But the reality is quite different, isn’t it? The world does not cease to be the world just because we think we have found our paradise. We still struggle and doubt ourselves and have the same problems everyone else does. Sometimes, it is all even worse, as the loneliness and the feeling of not belonging can become overwhelming quickly if not dealt with properly.
I have made it through. I adapted. I learned the ways of the world I ended up living in. But so many people don’t. And it is not always the outside hate that gets to them – although, you know, being told to go back to their own country probably does not help. The problem is in their heads. They just won’t — they just cannot — do it.
I know people who have lived abroad for years and years, much longer than I have, and still have not got a single friend who does not come from their own home country. Who still import food from their homelands, who stick to their own languages books and films, and who feel like they can just carry on living in their own country, just in a different place. Maybe they can. Maybe that is their way of coping. There is nothing wrong with this, I guess. But I find it hard to believe it does not make them sadder, that it does not make them miss their old life more.
That it doesn’t make them stuck in the past.
I cannot believe it doesn’t do this , because even with my very English lifestyle, very English boyfriend, and very English job, I still cry every time I get on a plane back to the UK. I doubt there will ever come a time when I don’t. I am yet to find myself another place where I feel as comfortable as I do back with my parents — back where I come from. It is funny how much power our childhood holds over us. How it teaches us one way of thinking and acting, and makes all other ways slightly… off. Forever.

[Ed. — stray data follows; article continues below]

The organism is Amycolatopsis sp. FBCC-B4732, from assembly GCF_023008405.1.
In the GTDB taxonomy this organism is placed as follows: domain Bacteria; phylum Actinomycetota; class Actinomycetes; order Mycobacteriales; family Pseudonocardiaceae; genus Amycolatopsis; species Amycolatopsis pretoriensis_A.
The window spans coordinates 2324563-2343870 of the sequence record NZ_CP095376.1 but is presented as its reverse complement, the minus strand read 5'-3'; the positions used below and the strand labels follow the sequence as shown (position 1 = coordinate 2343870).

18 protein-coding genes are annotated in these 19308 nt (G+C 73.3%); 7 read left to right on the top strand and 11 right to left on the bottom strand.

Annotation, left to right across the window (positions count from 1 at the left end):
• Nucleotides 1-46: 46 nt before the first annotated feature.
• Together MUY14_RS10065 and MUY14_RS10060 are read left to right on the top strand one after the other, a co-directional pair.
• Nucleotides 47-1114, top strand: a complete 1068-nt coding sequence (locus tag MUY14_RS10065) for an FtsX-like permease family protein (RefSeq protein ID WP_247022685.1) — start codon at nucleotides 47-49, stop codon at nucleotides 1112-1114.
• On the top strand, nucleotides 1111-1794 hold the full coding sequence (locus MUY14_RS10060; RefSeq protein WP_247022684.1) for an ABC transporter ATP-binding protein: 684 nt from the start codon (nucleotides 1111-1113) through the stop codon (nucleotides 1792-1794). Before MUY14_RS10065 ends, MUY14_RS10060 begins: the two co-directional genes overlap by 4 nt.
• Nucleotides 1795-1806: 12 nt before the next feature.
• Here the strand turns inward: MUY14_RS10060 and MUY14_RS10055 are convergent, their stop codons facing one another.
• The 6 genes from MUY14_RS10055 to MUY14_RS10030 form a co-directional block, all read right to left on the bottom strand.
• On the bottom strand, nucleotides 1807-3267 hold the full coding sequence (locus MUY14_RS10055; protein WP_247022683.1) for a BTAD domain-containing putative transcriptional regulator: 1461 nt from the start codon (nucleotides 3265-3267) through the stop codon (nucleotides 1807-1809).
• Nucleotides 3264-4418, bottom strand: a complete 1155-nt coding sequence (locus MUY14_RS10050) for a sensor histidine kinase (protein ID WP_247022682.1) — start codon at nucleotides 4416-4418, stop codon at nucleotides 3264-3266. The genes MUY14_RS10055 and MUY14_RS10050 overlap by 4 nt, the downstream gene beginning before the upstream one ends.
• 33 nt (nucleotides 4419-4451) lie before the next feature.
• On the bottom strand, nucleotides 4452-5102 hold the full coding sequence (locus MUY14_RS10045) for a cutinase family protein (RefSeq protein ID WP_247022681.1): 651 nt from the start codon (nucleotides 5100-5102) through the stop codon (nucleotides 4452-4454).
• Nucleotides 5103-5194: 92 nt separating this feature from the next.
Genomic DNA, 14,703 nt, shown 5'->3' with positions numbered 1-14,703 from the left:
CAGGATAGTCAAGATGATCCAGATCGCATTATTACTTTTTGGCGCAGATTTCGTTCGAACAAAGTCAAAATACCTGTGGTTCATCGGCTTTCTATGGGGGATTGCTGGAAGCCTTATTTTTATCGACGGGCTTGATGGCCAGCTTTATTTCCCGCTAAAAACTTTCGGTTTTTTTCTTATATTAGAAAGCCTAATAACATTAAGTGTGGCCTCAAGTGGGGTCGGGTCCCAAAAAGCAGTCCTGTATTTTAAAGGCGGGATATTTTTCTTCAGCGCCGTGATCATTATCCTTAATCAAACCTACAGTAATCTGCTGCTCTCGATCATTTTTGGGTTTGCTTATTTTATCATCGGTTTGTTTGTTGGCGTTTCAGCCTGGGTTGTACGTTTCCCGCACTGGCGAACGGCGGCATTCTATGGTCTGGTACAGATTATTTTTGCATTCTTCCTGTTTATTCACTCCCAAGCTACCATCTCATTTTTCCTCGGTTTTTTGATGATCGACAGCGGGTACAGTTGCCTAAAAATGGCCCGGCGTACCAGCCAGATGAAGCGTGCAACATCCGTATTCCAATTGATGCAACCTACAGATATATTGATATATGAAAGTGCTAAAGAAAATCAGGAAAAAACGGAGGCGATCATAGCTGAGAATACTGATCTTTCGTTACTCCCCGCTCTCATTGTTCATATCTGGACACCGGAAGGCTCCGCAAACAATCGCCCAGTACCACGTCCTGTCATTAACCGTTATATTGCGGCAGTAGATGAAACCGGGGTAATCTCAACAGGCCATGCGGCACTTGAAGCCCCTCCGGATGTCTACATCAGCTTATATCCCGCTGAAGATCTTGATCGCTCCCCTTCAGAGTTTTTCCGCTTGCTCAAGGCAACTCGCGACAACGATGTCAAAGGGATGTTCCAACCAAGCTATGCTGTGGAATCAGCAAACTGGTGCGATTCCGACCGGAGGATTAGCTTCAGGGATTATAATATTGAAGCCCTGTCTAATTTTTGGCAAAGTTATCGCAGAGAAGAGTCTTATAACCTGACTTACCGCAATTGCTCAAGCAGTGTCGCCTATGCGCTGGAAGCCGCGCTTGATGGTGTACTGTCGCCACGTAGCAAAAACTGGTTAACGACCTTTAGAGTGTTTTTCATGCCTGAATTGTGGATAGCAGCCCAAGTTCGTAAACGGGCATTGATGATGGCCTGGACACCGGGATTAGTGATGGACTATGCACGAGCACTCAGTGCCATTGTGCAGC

It is my choice to stay here. It was my choice to come here to study, it was my choice to stay here to work. I may be hitting a low point from time to time, crying on the plane, missing my friends and family, but I have found a new life and made myself at home in this strange land, somehow.
And what is another privilege of mine — I can go back any time. I came here on a whim, chasing some ridiculous dream I don’t even remember anymore, and I CAN leave. Many can’t. There are people who bargained their life on this move. Many who simply don’t have a place to go back to. One day I will pack all my things and move to another country, and then do it again and again, till I find one close enough to what I dreamt of; but that is a luxury I should be grateful for.
I guess that is why some sides of Brexit hurt so much — this disdain for people who sacrificed their whole past betting for a better future. People who work hard, who struggle and who are building a country that will never consider them its own. I hate to admit it, but even with my sort of job, you know, full of people in suits who know better than others, I am surrounded by those who think that only immigrants who come here out of a curiosity for the world are acceptable and those who just try to survive, to make their lives better, should be kicked out like stray dogs.
There is a story behind each immigrant. A little, bitter-sweet tale of their own adventure. And regardless of whether it is a story of adventure or a story of necessity, it is important to acknowledge it. Being away from home can be hard, and sad, and full of nostalgia that no amount of money will get one used to. We don’t have to make it worse for them with a false sense of superiority that is simply not real.
All it takes is to simply listen to each other.